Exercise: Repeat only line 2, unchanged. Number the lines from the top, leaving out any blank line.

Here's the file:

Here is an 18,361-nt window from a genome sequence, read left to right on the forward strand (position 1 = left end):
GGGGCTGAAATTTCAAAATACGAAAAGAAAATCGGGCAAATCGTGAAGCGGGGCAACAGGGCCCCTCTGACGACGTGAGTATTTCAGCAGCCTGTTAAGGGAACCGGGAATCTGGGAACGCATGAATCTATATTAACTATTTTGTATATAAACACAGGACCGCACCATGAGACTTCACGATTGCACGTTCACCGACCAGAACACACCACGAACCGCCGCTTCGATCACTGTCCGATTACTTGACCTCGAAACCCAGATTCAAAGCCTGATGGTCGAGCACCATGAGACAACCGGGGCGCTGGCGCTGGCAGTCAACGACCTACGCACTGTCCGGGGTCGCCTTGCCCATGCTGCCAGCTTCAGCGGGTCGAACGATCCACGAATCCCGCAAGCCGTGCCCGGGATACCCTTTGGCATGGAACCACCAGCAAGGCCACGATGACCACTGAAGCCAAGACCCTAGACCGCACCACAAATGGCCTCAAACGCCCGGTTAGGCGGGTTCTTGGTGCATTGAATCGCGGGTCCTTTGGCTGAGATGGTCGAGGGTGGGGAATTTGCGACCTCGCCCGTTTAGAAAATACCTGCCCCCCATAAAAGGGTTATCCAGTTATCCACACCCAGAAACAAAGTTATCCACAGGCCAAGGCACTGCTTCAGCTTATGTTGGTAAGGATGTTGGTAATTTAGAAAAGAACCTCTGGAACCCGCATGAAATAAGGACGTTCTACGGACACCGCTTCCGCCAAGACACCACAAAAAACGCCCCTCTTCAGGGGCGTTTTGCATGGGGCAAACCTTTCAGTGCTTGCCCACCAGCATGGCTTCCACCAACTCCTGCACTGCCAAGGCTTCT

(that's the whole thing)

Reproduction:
GGGGCTGAAATTTCAAAATACGAAAAGAAAATCGGGCAAATCGTGAAGCGGGGCAACAGGGCCCCTCTGACGACGTGAGTATTTCAGCAGCCTGTTAAGGGAACCGGGAATCTGGGAACGCATGAATCTATATTAACTATTTTGTATATAAACACAGGACCGCACCATGAGACTTCACGATTGCACGTTCACCGACCAGAACACACCACGAACCGCCGCTTCGATCACTGTCCGATTACTTGACCTCGAAACCCAGATTCAAAGCCTGATGGTCGAGCACCATGAGACAACCGGGGCGCTGGCGCTGGCAGTCAACGACCTACGCACTGTCCGGGGTCGCCTTGCCCATGCTGCCAGCTTCAGCGGGTCGAACGATCCACGAATCCCGCAAGCCGTGCCCGGGATACCCTTTGGCATGGAACCACCAGCAAGGCCACGATGACCACTGAAGCCAAGACCCTAGACCGCACCACAAATGGCCTCAAACGCCCGGTTAGGCGGGTTCTTGGTGCATTGAATCGCGGGTCCTTTGGCTGAGATGGTCGAGGGTGGGGAATTTGCGACCTCGCCCGTTTAGAAAATACCTGCCCCCCATAAAAGGGTTATCCAGTTATCCACACCCAGAAACAAAGTTATCCACAGGCCAAGGCACTGCTTCAGCTTATGTTGGTAAGGATGTTGGTAATTTAGAAAAGAACCTCTGGAACCCGCATGAAATAAGGACGTTCTACGGACACCGCTTCCGCCAAGACACCACAAAAAACGCCCCTCTTCAGGGGCGTTTTGCATGGGGCAAACCTTTCAGTGCTTGCCCACCAGCATGGCTTCCACCAACTCCTGCACTGCCAAGGCTTCT